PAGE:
By 7.45 we were off and walking at a steady pace, leaving the Eltham environment centre and taking in Fivearches Bridge, Chislehurst and Bexley. Pit stops at rest points were great for a quick drink and snack, and we finally finished at the Horton Kirby centre in Dartford at 12.30pm. We were thrilled with the time although my Dad is not so thrilled with the blisters >.>
Ultimately we had a great evening, met some fantastic people from close to home and from abroad, and raised much needed funds for children who will never experience the countryside - we are very much a countryside family and I realised just how lucky myself and my sister are with our upbringing...including having lots of dogs, cats, learning to ride horses and play in the great outdoors surrounded by beautiful fields. Other children of all ages should have the chance to experience this as well, so we signed up and hopefully helped to make a difference.

Bring on the event next year!
For more pictures and info see the Widehorizons Facebook Page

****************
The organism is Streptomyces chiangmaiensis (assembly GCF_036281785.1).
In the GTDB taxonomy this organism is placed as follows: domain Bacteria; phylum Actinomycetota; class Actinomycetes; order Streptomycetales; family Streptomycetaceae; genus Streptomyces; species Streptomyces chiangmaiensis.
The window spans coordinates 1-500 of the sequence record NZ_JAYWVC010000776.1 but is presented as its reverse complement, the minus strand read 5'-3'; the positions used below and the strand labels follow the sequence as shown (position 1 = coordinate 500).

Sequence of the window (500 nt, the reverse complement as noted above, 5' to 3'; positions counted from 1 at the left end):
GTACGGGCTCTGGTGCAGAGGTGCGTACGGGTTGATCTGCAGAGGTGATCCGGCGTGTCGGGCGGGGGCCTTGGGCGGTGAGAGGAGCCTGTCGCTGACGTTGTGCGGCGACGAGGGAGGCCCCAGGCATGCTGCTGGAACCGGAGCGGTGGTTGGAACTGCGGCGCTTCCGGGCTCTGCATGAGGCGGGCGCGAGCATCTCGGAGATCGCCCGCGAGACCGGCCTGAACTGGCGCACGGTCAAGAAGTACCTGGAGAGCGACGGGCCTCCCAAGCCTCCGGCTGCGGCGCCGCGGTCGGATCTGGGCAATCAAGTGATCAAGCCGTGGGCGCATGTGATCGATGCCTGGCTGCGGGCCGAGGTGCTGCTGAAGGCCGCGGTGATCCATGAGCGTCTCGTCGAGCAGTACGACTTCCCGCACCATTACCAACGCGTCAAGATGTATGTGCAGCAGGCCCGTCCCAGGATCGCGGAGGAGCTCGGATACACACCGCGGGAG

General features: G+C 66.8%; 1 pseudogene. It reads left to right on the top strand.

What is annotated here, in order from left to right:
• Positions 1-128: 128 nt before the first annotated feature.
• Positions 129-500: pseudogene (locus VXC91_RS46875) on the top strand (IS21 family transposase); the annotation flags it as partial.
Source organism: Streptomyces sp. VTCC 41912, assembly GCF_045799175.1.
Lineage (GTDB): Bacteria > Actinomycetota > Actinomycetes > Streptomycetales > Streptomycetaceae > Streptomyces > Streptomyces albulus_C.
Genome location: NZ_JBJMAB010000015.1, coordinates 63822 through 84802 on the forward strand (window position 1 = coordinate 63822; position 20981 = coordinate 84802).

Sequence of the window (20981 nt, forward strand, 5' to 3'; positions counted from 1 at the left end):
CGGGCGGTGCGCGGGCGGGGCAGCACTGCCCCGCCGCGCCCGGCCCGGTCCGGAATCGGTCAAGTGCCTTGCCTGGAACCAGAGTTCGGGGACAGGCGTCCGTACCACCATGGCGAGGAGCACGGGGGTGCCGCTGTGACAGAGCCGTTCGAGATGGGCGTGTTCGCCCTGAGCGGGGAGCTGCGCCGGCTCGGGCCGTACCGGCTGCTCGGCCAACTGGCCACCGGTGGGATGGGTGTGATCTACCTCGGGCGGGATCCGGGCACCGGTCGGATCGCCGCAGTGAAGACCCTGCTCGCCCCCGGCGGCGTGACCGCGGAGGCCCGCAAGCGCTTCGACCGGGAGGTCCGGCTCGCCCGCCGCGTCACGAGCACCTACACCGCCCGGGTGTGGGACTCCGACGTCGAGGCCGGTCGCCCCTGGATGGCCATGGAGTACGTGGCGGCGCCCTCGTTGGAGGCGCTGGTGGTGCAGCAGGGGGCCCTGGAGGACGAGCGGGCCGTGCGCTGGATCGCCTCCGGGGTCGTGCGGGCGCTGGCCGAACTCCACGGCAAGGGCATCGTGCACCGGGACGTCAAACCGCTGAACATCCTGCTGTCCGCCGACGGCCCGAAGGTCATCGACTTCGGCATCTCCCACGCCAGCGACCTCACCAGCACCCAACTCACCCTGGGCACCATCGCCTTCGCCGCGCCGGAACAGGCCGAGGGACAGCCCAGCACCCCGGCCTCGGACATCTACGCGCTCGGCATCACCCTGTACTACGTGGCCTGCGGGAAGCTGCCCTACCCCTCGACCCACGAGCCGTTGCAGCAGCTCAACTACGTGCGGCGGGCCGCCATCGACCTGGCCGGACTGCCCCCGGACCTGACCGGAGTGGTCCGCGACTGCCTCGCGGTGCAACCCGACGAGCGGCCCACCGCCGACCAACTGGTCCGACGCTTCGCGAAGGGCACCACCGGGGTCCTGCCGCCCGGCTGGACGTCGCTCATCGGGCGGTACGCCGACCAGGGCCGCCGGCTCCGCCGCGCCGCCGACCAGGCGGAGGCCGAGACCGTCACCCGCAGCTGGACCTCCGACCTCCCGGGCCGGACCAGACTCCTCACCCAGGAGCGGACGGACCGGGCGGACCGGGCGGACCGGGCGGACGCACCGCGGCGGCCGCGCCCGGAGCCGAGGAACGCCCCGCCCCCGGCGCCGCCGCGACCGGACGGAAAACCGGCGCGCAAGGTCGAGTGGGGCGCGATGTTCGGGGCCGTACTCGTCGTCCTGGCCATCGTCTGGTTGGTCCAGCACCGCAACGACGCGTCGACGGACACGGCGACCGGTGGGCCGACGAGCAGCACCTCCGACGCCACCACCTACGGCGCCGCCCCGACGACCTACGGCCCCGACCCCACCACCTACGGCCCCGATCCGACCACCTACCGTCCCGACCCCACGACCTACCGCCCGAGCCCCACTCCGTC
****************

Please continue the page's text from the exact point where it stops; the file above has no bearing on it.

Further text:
The cat takes a flying leap out of the bag!

What is this about flying cats leaping from bags, I hear you cry!
Well I shall tell all...

Oh goodness me, this post was started and some how abandoned two days after the events unfolded so I'm looking back on a month which was a time of high and low points between myself and the family.

On March 31st my dad asked me, out of the blue, whether my boyfriend of 3 years (in October!) had mentioned getting engaged. I was stunned as in my head our serious future was still set in the future a couple of years down the line after teacher training and the NQT year. My dad is a joker so I didn't take him too seriously at the time and realised that of course the next day was April Fools so perhaps he was playing a cruel joke? He didn't laugh along with me but I brushed off the suspicions even after my boyfriend started to drop hints about a surprise for my 23rd birthday on Easter Sunday! I didn't bring it up in conversation as the whole year we had been saving up and I had wanted to get away for a holiday but it was still clear we couldn't really afford to do anything.